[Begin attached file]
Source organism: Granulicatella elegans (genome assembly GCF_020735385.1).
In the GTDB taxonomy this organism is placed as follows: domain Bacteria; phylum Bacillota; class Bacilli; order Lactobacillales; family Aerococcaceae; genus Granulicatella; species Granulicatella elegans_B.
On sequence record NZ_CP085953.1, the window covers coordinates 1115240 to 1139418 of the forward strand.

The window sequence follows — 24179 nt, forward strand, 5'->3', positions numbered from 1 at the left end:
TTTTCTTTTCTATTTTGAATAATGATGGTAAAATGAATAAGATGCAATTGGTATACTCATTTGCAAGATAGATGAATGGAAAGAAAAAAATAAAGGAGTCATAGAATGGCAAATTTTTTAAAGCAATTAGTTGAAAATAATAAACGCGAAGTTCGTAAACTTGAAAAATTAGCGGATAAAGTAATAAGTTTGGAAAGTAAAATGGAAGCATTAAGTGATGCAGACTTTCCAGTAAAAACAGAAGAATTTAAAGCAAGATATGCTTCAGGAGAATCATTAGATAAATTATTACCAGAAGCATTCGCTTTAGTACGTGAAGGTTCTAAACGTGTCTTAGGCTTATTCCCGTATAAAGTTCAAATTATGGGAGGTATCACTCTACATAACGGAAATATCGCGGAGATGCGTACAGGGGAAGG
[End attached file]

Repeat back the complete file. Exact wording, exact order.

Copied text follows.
Source organism: Granulicatella elegans (genome assembly GCF_020735385.1).
In the GTDB taxonomy this organism is placed as follows: domain Bacteria; phylum Bacillota; class Bacilli; order Lactobacillales; family Aerococcaceae; genus Granulicatella; species Granulicatella elegans_B.
On sequence record NZ_CP085953.1, the window covers coordinates 1115240 to 1139418 of the forward strand.

The window sequence follows — 24179 nt, forward strand, 5'->3', positions numbered from 1 at the left end:
TTTTCTTTTCTATTTTGAATAATGATGGTAAAATGAATAAGATGCAATTGGTATACTCATTTGCAAGATAGATGAATGGAAAGAAAAAAATAAAGGAGTCATAGAATGGCAAATTTTTTAAAGCAATTAGTTGAAAATAATAAACGCGAAGTTCGTAAACTTGAAAAATTAGCGGATAAAGTAATAAGTTTGGAAAGTAAAATGGAAGCATTAAGTGATGCAGACTTTCCAGTAAAAACAGAAGAATTTAAAGCAAGATATGCTTCAGGAGAATCATTAGATAAATTATTACCAGAAGCATTCGCTTTAGTACGTGAAGGTTCTAAACGTGTCTTAGGCTTATTCCCGTATAAAGTTCAAATTATGGGAGGTATCACTCTACATAACGGAAATATCGCGGAGATGCGTACAGGGGAAGG